My injury required a Latarjet Procedure which is performed when there is some bone loss from the front of the glenoid. This is open surgery which involves cutting the muscle to get at the affected area through a 4 inch incision on the front of the shoulder. A piece of bone is cut off somewhere in there, shaped and screwed in position with two screws over the gap in the edge of the glenoid. It all sounds a bit crude and Heath Robinson but it does the trick. It was done at the Northern General by Shoulder Consultant to the stars David Potter, who also happens to be a really nice chap.

Immediately after the op, the worst thing was the pain when the nerve block wears off (like massive pins and needles). I needed some morphine for this overnight in hospital but when I woke up and went home, I only stayed on the strong pain killers for a couple of days which made me really drowsy and meant that I couldn’t drink beer, which was out of the question, then Paracetamol for a couple of days and nothing at all after that.

I did all the exercises and physio to make sure I recovered properly, and as you can’t ride, there’s not much more to do with your time. I probably did too much, but when they give you instructions like “do as many as you can” they are thinking between 10 and 20 and I was doing 100 because I could. Anyway the exercises start off with just leaning forward, dangling your arm down and spinning it slightly through standing press-ups against the wall and using a stretchy rubber band to full press-ups within two or three weeks. I booked on to some special physio sessions designed for athletes and people who do manual work etc at the Hospital to but I only went twice because I could do everything they asked me to do already. My recommendation would be to do as many of the recovery exercises as often as you can, without going daft of course.

Three weeks without being allowed to drive was the worst thing, having to use peasant transport and rely on lifts, but I could fully only a couple of days after the op (Construction Project Manager and Civil Engineering and Building Design), so no-one got upset about it really. By about six weeks I started riding again on gentle road rides on the mountain bike (which felt more stable), then onto the road bike and full mountain biking again by ten weeks or so, although it took another month or so before I trusted the strength in my shoulder fully. It was a bit of a crash on The Beast onto my repaired shoulder that made me decide that everything was ok.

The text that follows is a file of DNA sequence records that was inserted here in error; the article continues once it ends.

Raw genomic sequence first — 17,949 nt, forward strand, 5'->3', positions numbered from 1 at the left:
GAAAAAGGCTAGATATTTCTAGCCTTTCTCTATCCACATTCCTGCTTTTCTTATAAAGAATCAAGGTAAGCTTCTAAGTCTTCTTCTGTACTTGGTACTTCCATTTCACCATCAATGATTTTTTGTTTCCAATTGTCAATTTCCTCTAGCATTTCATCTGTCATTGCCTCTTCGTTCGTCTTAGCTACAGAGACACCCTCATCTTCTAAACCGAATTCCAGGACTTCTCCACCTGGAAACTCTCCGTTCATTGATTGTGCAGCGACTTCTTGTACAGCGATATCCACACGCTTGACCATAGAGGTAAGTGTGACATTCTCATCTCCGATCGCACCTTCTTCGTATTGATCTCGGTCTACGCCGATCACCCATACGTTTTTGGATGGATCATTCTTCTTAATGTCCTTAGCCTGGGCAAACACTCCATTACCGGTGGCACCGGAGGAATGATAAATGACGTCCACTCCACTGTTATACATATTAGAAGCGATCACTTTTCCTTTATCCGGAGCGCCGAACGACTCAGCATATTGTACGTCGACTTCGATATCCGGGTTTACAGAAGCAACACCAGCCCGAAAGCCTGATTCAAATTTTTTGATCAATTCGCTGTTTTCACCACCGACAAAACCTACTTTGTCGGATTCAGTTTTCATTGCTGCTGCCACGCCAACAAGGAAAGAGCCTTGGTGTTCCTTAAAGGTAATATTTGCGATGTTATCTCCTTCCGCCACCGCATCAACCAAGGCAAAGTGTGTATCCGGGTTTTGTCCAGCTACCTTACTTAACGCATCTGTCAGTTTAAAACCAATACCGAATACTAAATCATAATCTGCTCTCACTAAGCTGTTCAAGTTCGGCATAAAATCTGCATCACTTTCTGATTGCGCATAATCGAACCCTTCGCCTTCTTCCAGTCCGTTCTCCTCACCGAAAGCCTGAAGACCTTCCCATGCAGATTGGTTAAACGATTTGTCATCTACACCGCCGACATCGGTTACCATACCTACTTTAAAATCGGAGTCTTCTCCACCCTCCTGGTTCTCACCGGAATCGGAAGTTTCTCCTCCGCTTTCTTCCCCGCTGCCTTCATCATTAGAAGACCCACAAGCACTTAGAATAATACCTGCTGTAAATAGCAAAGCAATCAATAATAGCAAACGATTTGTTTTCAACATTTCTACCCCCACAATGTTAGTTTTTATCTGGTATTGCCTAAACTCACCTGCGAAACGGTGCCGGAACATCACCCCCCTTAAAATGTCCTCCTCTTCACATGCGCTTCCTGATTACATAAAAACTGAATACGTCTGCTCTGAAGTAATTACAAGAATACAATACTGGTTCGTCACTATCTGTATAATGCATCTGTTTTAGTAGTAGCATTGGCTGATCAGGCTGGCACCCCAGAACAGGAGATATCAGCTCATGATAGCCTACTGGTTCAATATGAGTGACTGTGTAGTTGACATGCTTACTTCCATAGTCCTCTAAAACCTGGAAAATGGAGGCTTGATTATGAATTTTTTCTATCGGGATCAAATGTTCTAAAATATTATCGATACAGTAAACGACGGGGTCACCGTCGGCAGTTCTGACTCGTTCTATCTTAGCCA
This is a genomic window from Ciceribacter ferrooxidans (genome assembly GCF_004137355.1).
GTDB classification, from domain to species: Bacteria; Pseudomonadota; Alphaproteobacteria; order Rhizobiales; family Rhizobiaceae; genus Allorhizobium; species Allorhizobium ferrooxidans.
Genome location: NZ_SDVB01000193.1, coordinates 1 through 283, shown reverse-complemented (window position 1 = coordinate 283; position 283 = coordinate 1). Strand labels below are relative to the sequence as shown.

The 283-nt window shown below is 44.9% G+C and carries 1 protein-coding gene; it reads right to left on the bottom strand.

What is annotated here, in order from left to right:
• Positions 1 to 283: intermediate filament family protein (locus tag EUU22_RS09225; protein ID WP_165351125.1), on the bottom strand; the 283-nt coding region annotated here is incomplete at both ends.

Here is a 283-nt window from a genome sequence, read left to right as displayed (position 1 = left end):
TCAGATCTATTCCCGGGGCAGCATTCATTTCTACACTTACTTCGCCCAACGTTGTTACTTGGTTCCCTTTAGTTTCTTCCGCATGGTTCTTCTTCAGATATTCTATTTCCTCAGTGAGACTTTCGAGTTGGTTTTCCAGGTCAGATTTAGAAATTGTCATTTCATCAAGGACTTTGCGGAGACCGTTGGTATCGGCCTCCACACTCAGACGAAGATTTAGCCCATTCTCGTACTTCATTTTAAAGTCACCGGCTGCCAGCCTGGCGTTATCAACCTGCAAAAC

From that point on its been generally fine, other than a slight loss of movement at the extremes and my shoulder not being quite so strong as it used to be with my arms above head height, but these are things you can work around fairly easily I’ve found.

Two years later I fell down the bank on Back Edge coming home from Wharncliffe and broke my collar bone on the same side. Again I was seen by Mr Potter at the Northern General who was pleased to see that his handiwork had held up to my ham-fisted riding.

Last year I crashed heavily into the bombhole during my race run at the Steel City DH and my shoulder just didn’t feel right, so I went back to see Mr Potter (privately through work this time – nice) and he did some arthroscopic shenanigans to remove one of the screws and tidy up some of the scar tissue. After the Steel City crash my shoulder felt like it was full of grit but now it’s a whole lot better. The nerve block pain after the op was bad again, but not as bad as last time. I took a strong pain killer that night (at home) to help me get to sleep and that was all had. No need for anything the next morning even.

Recovery from this one was only two or three weeks off the bike. Again, I hit the exercises hard and everything is pretty much back as it was after the first op, although a bit weaker overall I reckon, but that’s probably the arthritis starting to kick in.

All in all I’m glad I chose to get fixed up.

Best of luck with your recovery and maybe we could go for a ride once you’re back on the bike in the Spring with my pal Nick Harris who has one of your splendid bikes.

Rich

Simon Howett
Simon Howett

December 08, 2016

Hope everything goes well & recovery goes to plan

Jacob Perkins
Jacob Perkins

December 08, 2016

If you need a hand (or two) during the day mate I happy to come and help